Old Fashioned Traditions
Old Fashioned Traditions

Dairy Goats

Our goats are all pasture based which means, they go outside a lot! 


Nearly the entire herd is registered with ADGA (American Dairy Goat Association).  We also participate in DHIA and LA programs and are slowly starting to show some of our goats. 


DHIA is a program that helps to see what an animal is producing.  Every month a sample of milk is taken from all the lactating animals on the farm and sent to a lab for analysis.  The entire milking from that animal is also weighed.  We then get back from the lab a report that includes how much was produced that day by weight, the SCC (Somatic Cell Count), the amount of protein and the amount of fat.  This is valuable information to have on hand when making breeding decisions and to see over the course of a lactation (typically 305 days), how much that animal is producing. 

The LA program is Linear Appraisal.  This is usually done on the farm or friends farm and pretty simply lets you know your animals strengths and weaknesses when the animal is compared to the breed standard.  The scores can change every year. 


Combining these two programs can help avoid some genetic issues in future generations--like weak pasterns or a poorly conformed udder. 

Aside from that, the goats are tested for CAE, Q Fever, TB and Bangs (as the vet feels necessary).  Milk is tested weekly (along with cow milk) at a lab for Standard Plate Count and Coliform Count.  We also do a Standard Plate Count and Ecoli count on the farm with 3M Petrifilm. 


We have several breeds:


American Toggenburg
Purebred Toggenburg
French Alpine
American Alpine
Purebred Nubian
American Nubian
Purebred Lamancha
American Saanen
Purebred Saanen 


Most of our does are bred yearly with having kids born over about 5 months.  The does are milked for 305 days or so and are dried up for 2 months before having their next kids. 


We drink the goat milk raw as well as make cheese and other products from it.  Dairy is an interesting and controversial topic over the last 100 years or so. Throughout the ages, milk and cheese was consumed raw, that is, without being pasteurized. Today, many people are seeking out raw milk for its better flavor and added nutritional properties--which of course, can not be scientifically proven.  We drink raw milk from our goats and cows as well as make fresh and aged cheeses.  All using raw milk.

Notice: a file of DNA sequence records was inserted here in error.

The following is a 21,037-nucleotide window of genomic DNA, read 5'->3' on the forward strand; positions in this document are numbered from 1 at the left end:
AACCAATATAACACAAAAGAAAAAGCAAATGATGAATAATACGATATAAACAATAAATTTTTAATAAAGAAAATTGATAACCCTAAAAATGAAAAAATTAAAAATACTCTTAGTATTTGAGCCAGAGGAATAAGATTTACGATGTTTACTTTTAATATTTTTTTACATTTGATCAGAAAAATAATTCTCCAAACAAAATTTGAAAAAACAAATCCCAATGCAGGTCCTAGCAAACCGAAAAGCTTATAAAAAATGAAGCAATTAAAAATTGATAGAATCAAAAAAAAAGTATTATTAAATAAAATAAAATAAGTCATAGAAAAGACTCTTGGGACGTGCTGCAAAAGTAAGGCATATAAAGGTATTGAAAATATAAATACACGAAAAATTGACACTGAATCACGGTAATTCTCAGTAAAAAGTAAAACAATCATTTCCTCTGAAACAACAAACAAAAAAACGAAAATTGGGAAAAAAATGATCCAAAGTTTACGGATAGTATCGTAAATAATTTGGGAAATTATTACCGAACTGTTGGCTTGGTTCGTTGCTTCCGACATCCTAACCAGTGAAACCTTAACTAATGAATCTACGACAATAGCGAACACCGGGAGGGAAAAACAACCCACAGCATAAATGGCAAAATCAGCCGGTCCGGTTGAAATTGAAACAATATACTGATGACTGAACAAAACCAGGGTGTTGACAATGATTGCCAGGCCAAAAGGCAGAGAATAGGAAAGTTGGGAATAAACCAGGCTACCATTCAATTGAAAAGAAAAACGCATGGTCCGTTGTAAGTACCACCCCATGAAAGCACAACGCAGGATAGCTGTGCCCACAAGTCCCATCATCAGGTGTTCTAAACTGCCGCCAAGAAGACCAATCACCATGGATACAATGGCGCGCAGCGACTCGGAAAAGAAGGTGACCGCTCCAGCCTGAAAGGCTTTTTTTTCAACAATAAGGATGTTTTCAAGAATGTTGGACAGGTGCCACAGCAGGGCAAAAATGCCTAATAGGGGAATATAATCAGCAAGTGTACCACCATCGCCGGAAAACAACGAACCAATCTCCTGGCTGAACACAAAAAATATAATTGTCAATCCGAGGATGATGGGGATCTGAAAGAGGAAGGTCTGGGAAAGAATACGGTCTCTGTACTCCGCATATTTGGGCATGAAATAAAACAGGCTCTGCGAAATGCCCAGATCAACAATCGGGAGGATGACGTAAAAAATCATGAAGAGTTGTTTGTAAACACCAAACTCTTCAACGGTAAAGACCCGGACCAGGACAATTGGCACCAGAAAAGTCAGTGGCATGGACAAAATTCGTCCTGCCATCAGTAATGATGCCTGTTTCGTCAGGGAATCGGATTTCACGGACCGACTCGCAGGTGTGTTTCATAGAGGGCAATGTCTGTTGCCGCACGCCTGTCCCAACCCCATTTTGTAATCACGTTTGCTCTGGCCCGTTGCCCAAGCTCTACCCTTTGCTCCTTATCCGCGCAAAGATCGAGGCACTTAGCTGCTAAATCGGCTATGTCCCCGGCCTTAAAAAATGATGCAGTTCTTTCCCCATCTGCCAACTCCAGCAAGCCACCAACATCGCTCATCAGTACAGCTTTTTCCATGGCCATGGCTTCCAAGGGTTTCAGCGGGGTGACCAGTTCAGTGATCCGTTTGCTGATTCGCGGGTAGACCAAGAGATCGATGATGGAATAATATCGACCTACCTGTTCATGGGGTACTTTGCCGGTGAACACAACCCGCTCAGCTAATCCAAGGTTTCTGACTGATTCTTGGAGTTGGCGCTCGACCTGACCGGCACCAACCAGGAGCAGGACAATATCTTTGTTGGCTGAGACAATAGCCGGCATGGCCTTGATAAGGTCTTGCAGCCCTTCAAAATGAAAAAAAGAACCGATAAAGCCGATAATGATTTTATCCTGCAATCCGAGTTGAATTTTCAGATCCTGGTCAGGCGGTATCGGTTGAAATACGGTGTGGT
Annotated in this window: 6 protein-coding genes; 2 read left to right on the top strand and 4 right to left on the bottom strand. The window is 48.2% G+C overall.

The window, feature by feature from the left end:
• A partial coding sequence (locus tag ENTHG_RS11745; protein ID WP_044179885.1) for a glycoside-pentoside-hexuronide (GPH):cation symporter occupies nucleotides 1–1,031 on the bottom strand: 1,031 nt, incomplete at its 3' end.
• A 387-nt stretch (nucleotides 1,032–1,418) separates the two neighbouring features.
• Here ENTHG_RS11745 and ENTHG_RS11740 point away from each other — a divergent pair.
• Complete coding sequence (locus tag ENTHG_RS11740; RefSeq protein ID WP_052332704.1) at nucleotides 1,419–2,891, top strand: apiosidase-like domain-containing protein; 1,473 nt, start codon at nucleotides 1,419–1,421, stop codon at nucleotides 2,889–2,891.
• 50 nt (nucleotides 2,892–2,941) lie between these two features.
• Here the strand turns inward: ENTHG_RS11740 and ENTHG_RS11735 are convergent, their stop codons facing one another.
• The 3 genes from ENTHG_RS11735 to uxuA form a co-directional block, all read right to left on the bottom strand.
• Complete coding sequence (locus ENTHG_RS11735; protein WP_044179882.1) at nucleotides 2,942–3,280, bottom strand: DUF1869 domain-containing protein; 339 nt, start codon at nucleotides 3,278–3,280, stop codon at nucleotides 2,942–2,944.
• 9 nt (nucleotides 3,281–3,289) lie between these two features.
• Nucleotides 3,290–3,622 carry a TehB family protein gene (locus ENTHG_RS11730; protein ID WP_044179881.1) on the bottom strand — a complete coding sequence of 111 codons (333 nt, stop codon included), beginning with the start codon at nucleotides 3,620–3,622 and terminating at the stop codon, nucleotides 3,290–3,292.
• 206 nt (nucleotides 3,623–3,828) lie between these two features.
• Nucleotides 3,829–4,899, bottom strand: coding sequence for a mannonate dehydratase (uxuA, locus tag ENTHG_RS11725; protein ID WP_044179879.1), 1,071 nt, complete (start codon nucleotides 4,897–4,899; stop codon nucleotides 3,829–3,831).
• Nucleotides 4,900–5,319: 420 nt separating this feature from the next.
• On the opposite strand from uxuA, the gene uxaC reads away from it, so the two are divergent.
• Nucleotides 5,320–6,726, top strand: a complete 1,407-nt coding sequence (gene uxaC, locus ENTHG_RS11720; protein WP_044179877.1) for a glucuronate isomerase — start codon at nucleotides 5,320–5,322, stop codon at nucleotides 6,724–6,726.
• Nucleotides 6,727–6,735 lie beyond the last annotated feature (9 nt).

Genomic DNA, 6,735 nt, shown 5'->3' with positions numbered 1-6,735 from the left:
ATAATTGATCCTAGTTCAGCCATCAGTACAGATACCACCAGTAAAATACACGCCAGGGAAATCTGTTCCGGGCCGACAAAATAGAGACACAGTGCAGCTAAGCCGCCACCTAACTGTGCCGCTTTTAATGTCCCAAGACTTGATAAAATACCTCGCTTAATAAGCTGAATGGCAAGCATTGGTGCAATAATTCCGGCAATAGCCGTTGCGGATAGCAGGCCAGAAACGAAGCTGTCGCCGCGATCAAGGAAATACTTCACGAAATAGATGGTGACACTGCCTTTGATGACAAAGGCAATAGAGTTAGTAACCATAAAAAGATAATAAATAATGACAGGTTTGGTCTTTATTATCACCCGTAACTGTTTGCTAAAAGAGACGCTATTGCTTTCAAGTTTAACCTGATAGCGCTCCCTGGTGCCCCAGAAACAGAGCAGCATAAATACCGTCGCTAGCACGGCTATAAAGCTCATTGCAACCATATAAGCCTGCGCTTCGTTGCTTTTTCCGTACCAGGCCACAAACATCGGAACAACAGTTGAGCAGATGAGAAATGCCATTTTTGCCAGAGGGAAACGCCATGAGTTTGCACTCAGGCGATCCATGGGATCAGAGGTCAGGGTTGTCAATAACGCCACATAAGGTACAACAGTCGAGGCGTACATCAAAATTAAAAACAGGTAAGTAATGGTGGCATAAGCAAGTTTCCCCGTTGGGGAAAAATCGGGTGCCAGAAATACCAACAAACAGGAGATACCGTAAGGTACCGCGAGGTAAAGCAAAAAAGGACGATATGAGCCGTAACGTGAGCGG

Raw milk is not for everyone.  If you are afraid of it or unsure of it, don't drink it! Animals optimally would be on pasture and not given large amounts of grain. Antibiotics, hormones to increase milk production, and vaccinations are usually not found in raw milk dairies.  


Our animals are fed grains at milking time.  A mix of corn, oats, and linseed meal.  No GMO's are fed.  Mineral supplements are provided for them free choice.  We do not vaccinate or use antibiotics unless necessary.  As a result, our animals tend to be very healthy, and the milk tastes wonderful!  

For further information on getting dairy products from the farm, please email for an information package.


Aside from milk and cheese, we also make yogurt and kefir.  Homemade ice cream is out of this world good too!  We incorporate some type of dairy into each meal we have. Snack cheeses, melted cheeses, grated cheeses, all are welcome additions to every meal!


The recipes used are not the modernized ones.  These recipes generally predate WWII and often were not written in stone, leaving the cheese maker room to change the cheese depending on personal preference and seasonal flavors.  While some cheeses have not changed with modernization, many have.  For example, Colby should not taste like a young cheddar!  


We also make soap and lotion from our goats milk as well as fudge and caramels.  Classes are offered on many of these items, check the schedule or email for further information. 


One of our Nubian does.


A few of our Saanen goat kids only a few days old. 

Kara-Kahl Xuberant Imogen


Photo by Kara-Kahl farm

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